The availability of a medication that safely and effectively terminates pregnancies (Mifeprex) has become a central battle line over access to abortion services ever since the June 2022 Dobbs ruling by the US Supreme Court overturning the constitutional right to abortion care.

Several lawsuits have been filed challenging various aspects of FDA’s approval of the drug Mifeprex in 2000 and subsequent changes to the limitations in the packet insert that the FDA approved in 2016, 2021 and 2023.

At the heart of these cases is the FDA’s authority to approve drugs, whether the FDA followed the statutory authority Congress have the agency, whether FDA followed the Administrative Procedures Act as they made their decisions, whether courts can reverse the FDA’s decisions, and whether states can impose additional restrictions beyond what the FDA requires.

Q & A: Implications of Two Conflicting Federal Court Rulings on the Availability of Medication Abortion and the FDA’s Authority to Regulate Drugs

The core case, which was decided in favor of the Plaintiffs in a Texas Federal District Court last week in Alliance for Hippocratic Medicine (AHM) v. FDA challenged FDA’s decision to approve mifepristone (Mifeprex). Plaintiffs argued that the FDA didn’t follow Congress’ guidelines for approving the drug and contending FDA didn’t promptly respond to petitions to review the approval as required by the Administrative Procedures Act.

The plaintiffs also argue that FDA’s April 2021 decision to exercise ‘enforcement discretion’ regarding the dispensing of Mifeprex through the mail is illegal because mailing the drug is in violation of the 1873 “Comstock Act”, which prohibits the mailing of any medication used for abortion (the Comstock Act has never been repealed and is still on the books).

Mifeprex Regulatory Timeline
  • September 2000: FDA approved Mifeprex for the medical termination of pregnancy through 49 days’ gestation. FDA imposed conditions on the use of the drug that healthcare providers needed to follow to prescribe the drug and restricted how it could be distributed.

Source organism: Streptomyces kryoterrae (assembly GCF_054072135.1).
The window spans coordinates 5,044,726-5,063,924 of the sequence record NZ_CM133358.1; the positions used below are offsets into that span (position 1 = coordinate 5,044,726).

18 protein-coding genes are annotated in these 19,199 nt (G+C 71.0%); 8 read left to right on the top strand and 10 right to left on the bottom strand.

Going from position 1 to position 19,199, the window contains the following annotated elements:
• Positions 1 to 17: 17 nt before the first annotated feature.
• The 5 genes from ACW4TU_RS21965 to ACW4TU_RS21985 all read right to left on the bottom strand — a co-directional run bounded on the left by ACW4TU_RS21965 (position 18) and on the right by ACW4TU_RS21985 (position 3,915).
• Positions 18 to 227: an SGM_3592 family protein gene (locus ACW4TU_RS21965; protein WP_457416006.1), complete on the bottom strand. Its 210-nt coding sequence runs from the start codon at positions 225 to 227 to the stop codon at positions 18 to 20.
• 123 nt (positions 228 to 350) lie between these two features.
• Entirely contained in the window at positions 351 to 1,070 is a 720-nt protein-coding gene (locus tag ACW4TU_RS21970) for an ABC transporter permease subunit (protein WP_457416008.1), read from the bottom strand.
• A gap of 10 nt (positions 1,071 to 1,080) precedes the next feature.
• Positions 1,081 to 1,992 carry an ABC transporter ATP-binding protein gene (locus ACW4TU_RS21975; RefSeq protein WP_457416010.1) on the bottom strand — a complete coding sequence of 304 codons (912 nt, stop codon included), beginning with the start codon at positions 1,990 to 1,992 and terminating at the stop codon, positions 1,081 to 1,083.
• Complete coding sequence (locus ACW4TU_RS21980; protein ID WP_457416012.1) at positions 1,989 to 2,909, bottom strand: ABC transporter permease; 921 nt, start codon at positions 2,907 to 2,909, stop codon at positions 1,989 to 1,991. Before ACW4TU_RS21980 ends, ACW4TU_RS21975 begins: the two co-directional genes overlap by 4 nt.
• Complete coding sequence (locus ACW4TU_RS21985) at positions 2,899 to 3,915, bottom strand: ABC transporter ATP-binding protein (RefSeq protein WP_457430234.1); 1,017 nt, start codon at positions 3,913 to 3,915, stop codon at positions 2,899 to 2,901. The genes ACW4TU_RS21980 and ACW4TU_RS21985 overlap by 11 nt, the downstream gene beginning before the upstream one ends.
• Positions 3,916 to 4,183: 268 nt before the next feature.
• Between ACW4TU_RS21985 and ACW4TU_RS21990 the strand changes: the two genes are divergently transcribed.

• August 2002: The “American Association of Pro-Life Obstetricians and Gynecologists” and “Christian Medical& Dental Associations and Concerned Women for America” submitted a petition requesting FDA revoke approval of Mifeprex.
  • March 2016: The FDA denied the 2002 AAPLOG petition requesting to revoke approval of Mifeprex. Note: The Administrative Procedures ACT requires FDA to respond to petitions in 365 days.
  • March 2016: FDA updated and approved a new evidence-based regimen and drug label, which guides current clinical practice, approving the drug for medical abortions for up to 10 weeks of pregnancy.
  • March 2019: AAPLOG and ACOP submitted a petition to FDA asking the agency to “restore and strengthen elements of the Mifeprex regimen and prescriber requirements approved in 2000,” and “retain the Mifeprex [REMS], and continue limiting the dispensing of Mifeprex to patients in clinics, medical offices, and hospitals, by or under the supervision of a certified prescriber.” 
  • April 2020: The American College of Obstetricians and Gynecologists (ACOG) and the Society for Maternal-Fetal Medicine (SMFM) sent a letter urging FDA to suspend enforcement of the in-person dispensing requirements of the Mifeprex.